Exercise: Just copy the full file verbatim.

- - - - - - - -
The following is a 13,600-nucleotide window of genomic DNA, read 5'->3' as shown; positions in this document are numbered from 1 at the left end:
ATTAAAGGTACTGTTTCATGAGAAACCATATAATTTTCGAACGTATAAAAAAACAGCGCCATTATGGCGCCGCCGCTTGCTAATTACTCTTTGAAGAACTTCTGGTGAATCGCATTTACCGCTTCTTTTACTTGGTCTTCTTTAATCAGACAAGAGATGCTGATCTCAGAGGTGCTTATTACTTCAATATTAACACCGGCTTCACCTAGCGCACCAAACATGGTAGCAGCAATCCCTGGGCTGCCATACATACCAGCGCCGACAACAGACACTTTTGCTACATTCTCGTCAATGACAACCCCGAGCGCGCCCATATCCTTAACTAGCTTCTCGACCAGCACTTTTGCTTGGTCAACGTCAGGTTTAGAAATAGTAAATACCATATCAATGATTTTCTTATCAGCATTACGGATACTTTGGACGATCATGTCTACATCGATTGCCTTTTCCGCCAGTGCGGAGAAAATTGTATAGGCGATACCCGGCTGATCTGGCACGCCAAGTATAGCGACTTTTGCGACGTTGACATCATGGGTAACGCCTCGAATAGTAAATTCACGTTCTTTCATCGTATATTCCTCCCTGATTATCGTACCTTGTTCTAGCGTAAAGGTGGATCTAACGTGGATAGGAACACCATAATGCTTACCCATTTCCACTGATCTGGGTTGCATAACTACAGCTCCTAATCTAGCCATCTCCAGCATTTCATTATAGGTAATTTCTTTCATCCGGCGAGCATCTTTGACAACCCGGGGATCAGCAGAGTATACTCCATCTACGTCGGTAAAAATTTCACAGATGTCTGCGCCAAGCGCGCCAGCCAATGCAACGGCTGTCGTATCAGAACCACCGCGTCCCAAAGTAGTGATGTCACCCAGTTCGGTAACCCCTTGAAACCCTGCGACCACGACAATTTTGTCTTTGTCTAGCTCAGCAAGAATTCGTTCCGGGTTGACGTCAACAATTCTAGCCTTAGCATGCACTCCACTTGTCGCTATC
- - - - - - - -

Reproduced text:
The following is a 13,600-nucleotide window of genomic DNA, read 5'->3' as shown; positions in this document are numbered from 1 at the left end:
ATTAAAGGTACTGTTTCATGAGAAACCATATAATTTTCGAACGTATAAAAAAACAGCGCCATTATGGCGCCGCCGCTTGCTAATTACTCTTTGAAGAACTTCTGGTGAATCGCATTTACCGCTTCTTTTACTTGGTCTTCTTTAATCAGACAAGAGATGCTGATCTCAGAGGTGCTTATTACTTCAATATTAACACCGGCTTCACCTAGCGCACCAAACATGGTAGCAGCAATCCCTGGGCTGCCATACATACCAGCGCCGACAACAGACACTTTTGCTACATTCTCGTCAATGACAACCCCGAGCGCGCCCATATCCTTAACTAGCTTCTCGACCAGCACTTTTGCTTGGTCAACGTCAGGTTTAGAAATAGTAAATACCATATCAATGATTTTCTTATCAGCATTACGGATACTTTGGACGATCATGTCTACATCGATTGCCTTTTCCGCCAGTGCGGAGAAAATTGTATAGGCGATACCCGGCTGATCTGGCACGCCAAGTATAGCGACTTTTGCGACGTTGACATCATGGGTAACGCCTCGAATAGTAAATTCACGTTCTTTCATCGTATATTCCTCCCTGATTATCGTACCTTGTTCTAGCGTAAAGGTGGATCTAACGTGGATAGGAACACCATAATGCTTACCCATTTCCACTGATCTGGGTTGCATAACTACAGCTCCTAATCTAGCCATCTCCAGCATTTCATTATAGGTAATTTCTTTCATCCGGCGAGCATCTTTGACAACCCGGGGATCAGCAGAGTATACTCCATCTACGTCGGTAAAAATTTCACAGATGTCTGCGCCAAGCGCGCCAGCCAATGCAACGGCTGTCGTATCAGAACCACCGCGTCCCAAAGTAGTGATGTCACCCAGTTCGGTAACCCCTTGAAACCCTGCGACCACGACAATTTTGTCTTTGTCTAGCTCAGCAAGAATTCGTTCCGGGTTGACGTCAACAATTCTAGCCTTAGCATGCACTCCACTTGTCGCTATC